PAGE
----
Sunday, September 14, 2014

Exploring Pool 3 of the Mississippi River

I'm in the midst of recovering from a cold that forced me to skip out on a day and a half of work and perform at a subpar level all week. That said, I did a little flipping on Waconia today, listened to my Hokies lose badly and made it home before tiring myself out too much to watch the Sox play against a Kansas City team that appears to be headed to the playoffs.

Anyhow, somewhat recently I've spent a little time on Pool 3 of the Mississippi. It is a fascinating place that is a huge pain to fish out of a 20 foot boat with a broken jack plate. I've launched exclusively out of a small ramp in one of the bigger backwaters. While it has the advantage of being close to one of the premier largemouth spots in the pool, it is also a long and uncharted way from the main channel.

The first day I slipped the boat in was frighteningly windy. I idled out of the ramp and directly over to what looked like it could be a decent pocket off the main backwater. I quickly learned that because of the way the backwater lay out, assuming you can't get to stuff was a very safe assumption. I cut the Mercury off and jacked up my trolling motor and attempted to ease to the bank and some beautiful looking pads and wood that sat in about 2-inches of water. I quit pretty quickly and turned around to idle a little further and find some slightly deeper water.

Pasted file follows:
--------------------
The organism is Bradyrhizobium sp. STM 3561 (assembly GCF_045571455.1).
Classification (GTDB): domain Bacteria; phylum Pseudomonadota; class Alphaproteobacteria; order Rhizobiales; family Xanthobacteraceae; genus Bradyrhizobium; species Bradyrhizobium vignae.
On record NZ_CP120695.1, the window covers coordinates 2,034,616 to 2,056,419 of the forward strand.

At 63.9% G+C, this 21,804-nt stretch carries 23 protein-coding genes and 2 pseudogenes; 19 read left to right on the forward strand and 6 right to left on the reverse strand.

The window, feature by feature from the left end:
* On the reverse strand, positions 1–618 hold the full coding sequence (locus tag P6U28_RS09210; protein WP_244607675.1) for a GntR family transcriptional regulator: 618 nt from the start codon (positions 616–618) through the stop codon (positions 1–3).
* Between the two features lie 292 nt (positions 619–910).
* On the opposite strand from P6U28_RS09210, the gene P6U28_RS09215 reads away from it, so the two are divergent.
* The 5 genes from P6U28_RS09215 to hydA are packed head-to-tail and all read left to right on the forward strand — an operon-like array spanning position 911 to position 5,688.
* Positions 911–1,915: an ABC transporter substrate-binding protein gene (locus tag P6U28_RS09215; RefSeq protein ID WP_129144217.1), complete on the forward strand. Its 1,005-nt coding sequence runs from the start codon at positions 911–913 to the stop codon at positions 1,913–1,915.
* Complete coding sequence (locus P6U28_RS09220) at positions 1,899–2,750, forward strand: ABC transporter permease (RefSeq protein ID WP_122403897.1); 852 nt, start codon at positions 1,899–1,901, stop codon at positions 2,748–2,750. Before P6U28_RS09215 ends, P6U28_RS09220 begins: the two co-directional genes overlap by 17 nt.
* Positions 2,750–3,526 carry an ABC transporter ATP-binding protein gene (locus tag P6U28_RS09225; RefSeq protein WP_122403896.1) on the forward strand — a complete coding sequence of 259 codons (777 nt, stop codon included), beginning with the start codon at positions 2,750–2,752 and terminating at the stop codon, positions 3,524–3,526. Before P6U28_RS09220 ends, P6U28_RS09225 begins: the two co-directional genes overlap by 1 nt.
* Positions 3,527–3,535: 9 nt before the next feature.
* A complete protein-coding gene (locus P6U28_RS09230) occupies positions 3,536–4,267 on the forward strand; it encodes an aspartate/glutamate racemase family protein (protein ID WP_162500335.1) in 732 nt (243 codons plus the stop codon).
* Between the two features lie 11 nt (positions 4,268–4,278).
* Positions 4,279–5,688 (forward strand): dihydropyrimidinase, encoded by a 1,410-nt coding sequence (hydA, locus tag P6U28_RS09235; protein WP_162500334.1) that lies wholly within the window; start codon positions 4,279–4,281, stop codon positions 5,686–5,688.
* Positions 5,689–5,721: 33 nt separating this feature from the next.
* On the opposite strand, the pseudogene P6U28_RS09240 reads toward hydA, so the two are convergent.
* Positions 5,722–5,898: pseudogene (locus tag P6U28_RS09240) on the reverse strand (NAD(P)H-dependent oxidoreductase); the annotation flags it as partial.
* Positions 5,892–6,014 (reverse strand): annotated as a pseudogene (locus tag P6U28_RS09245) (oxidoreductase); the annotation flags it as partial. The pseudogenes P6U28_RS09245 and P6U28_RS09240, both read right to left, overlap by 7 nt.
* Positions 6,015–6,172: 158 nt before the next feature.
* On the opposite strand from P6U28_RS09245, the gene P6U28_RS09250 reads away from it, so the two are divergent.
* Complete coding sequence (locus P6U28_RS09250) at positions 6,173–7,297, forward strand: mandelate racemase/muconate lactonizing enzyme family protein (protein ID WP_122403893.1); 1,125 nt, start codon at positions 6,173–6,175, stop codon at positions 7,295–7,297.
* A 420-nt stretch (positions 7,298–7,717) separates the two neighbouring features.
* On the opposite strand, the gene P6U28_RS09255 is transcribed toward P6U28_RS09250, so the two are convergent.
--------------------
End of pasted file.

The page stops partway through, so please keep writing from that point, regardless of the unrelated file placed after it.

Next stop was a sort of backwater-delta where an offshoot of the main river flowed in. Behind that was probably the biggest and deepest sub-backwater in the area. I eased in and started throwing a ChatterBait not far from where the water dropped off the hardpan of the delta and into the mud of the backwater. I quickly got a bite and then another. Neither hooked up and I swapped to a swimjig in hopes of getting something in the boat. And boom! The next one was in. I edged my way down the break, missed a few more and paused to rig up a light Texas rig. First up was a worm. A few misses later and I swapped to a craw and started putting them in the boat.

I ended up staying in basically one area all day and crushing them in the process. By the end of the day I'd zeroed in on a swimjig configuration that would put them in the boat and my thumb was sore and bloody. First I keyed on a log on the edge of the bank, then just the current, then a nearby patch of pads, then another. I was prepared for the presence of current to be important, but I was not at all prepared for the distinction between completely dead water and water that was stacked with fish. The adage about 90 percent of the fish being in 10 percent of the lake seems to be even truer in rivers.